Acute low back pain: What to do? What works and what doesn't?

Here is an excerpt from a recent review article in the official AFP journal American Family Physician:

Acute low back pain is one of the most common reasons for adults to see a physician. Most patients recover quickly with minimal treatment.

"Red flags"

Serious "red flags" include:

- significant trauma related to age (i.e., injury related to a fall from a height or motor vehicle crash in a young patient, or from a minor fall or heavy lifting in a patient with osteoporosis or possible osteoporosis)
- major or progressive motor or sensory deficit
- new-onset bowel or bladder incontinence or urinary retention
- loss of anal sphincter tone
- saddle anesthesia
- history of cancer metastatic to bone
- suspected spinal infection


Without signs of serious pathology, imaging and laboratory testing often are not required.


Patient education, nonsteroidal anti-inflammatory drugs (NSAIDs), acetaminophen, and muscle relaxants are beneficial.

Bed rest should be avoided, if possible.

Exercises directed by a physical therapist, such as the McKenzie method and spine stabilization exercises, may decrease recurrent pain.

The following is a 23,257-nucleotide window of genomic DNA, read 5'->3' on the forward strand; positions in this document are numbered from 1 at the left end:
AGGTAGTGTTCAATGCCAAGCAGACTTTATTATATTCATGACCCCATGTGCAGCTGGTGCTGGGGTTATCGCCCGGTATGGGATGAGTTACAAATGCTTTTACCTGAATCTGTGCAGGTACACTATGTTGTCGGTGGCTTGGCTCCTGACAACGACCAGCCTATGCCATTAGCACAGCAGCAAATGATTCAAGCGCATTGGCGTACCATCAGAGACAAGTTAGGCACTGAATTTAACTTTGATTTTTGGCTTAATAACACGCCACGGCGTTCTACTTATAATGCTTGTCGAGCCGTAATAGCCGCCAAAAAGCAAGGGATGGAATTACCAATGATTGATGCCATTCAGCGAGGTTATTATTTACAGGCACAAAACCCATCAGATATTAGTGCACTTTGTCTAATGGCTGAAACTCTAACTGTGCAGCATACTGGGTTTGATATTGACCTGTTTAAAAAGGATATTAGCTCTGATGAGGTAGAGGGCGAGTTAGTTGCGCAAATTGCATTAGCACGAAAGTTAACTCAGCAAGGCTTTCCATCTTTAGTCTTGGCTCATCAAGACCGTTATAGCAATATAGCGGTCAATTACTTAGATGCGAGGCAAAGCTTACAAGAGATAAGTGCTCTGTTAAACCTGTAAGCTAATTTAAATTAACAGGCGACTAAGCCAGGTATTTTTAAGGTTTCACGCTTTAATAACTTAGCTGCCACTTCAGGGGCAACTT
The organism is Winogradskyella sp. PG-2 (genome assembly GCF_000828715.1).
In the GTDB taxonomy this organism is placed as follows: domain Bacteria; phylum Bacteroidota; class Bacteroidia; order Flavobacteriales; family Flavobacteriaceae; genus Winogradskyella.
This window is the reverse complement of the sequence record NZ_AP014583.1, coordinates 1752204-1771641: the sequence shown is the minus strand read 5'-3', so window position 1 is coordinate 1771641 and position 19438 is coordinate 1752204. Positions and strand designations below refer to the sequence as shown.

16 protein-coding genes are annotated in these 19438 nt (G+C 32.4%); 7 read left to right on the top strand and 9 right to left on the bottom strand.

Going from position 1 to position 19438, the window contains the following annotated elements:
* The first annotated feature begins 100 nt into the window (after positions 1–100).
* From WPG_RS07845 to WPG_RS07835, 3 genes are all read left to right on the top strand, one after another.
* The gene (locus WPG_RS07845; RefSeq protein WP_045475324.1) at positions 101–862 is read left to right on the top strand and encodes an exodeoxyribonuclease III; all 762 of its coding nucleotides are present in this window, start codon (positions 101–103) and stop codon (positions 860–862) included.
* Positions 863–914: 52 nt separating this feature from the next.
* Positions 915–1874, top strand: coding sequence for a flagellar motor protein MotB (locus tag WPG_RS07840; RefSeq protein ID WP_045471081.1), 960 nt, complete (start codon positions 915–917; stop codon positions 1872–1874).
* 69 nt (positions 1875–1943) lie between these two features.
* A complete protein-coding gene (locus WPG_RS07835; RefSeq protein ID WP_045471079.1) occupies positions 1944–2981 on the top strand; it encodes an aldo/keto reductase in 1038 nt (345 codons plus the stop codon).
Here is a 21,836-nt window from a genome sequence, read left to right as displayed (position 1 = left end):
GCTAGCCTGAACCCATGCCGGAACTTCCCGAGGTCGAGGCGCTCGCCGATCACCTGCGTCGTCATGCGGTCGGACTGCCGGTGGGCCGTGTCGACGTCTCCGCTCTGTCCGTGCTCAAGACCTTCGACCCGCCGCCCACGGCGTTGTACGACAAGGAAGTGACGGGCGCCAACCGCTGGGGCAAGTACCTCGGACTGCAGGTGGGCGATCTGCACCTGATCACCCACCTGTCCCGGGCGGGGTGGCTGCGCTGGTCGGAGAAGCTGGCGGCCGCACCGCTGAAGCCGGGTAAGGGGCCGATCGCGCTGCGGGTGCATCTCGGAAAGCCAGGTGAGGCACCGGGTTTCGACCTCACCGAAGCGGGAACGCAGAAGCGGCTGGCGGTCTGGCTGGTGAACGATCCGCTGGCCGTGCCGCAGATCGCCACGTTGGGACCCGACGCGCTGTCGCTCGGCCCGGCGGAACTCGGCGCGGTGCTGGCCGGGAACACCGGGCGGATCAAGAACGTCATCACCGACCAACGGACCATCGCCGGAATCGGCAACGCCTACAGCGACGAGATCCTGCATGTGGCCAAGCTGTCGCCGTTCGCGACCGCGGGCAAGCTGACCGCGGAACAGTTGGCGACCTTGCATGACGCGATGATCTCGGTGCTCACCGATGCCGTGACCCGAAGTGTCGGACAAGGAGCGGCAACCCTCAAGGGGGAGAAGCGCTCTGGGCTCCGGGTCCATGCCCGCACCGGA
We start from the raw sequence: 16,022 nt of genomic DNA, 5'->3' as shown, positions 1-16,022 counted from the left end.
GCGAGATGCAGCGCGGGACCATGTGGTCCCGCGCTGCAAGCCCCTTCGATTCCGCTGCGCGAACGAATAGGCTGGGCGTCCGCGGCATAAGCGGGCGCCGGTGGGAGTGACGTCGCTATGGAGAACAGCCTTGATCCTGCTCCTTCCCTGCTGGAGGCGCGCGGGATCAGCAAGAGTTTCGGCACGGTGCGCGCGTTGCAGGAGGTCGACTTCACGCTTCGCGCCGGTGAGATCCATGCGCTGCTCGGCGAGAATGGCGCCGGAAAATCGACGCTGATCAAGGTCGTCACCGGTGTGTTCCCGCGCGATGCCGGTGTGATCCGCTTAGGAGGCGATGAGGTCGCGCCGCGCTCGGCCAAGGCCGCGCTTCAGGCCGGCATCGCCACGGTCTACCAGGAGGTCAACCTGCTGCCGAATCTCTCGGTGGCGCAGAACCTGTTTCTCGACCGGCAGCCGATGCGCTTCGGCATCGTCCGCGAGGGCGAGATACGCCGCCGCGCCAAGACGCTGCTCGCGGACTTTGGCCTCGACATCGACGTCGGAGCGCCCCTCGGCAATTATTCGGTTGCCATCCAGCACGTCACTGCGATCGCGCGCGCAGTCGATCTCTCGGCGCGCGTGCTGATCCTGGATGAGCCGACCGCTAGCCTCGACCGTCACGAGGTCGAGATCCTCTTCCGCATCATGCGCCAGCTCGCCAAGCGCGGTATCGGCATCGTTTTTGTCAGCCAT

Spinal manipulation and chiropractic techniques are no more effective than established medical treatments.

No substantial benefit has been shown with:

- oral steroids
- acupuncture
- massage
- traction
- lumbar supports
- regular exercise programs


Diagnosis and treatment of acute low back pain. Casazza BA. Am Fam Physician. 2012 Feb 15;85(4):343-50.

Image source: Different regions (curvatures) of the vertebral column, Wikipedia, public domain.

1 comment:

  1. The problem with AFP's official statement is that is does inform people that the best indicator of whether you are going to get low back pain is whether you have had it already. Low back pain can easily become recurrent low back pain. Recent scientific evidence is shedding light on the complex changes that your body undergoes with injuries like low back pain. The most significant changes actually occur in the nervous system and are classified as neuroplastic changes. Plastic means change and neuroplastic means changes in your nervous system in response to stimuli. Chronic pain occurs due to neuroplastic changes and it is stimulating the same type of neuroplastic adaptations that are showing the most promise in treating such conditions. Check out my blog at for more articles on such topics as low back pain and neuroplasticity.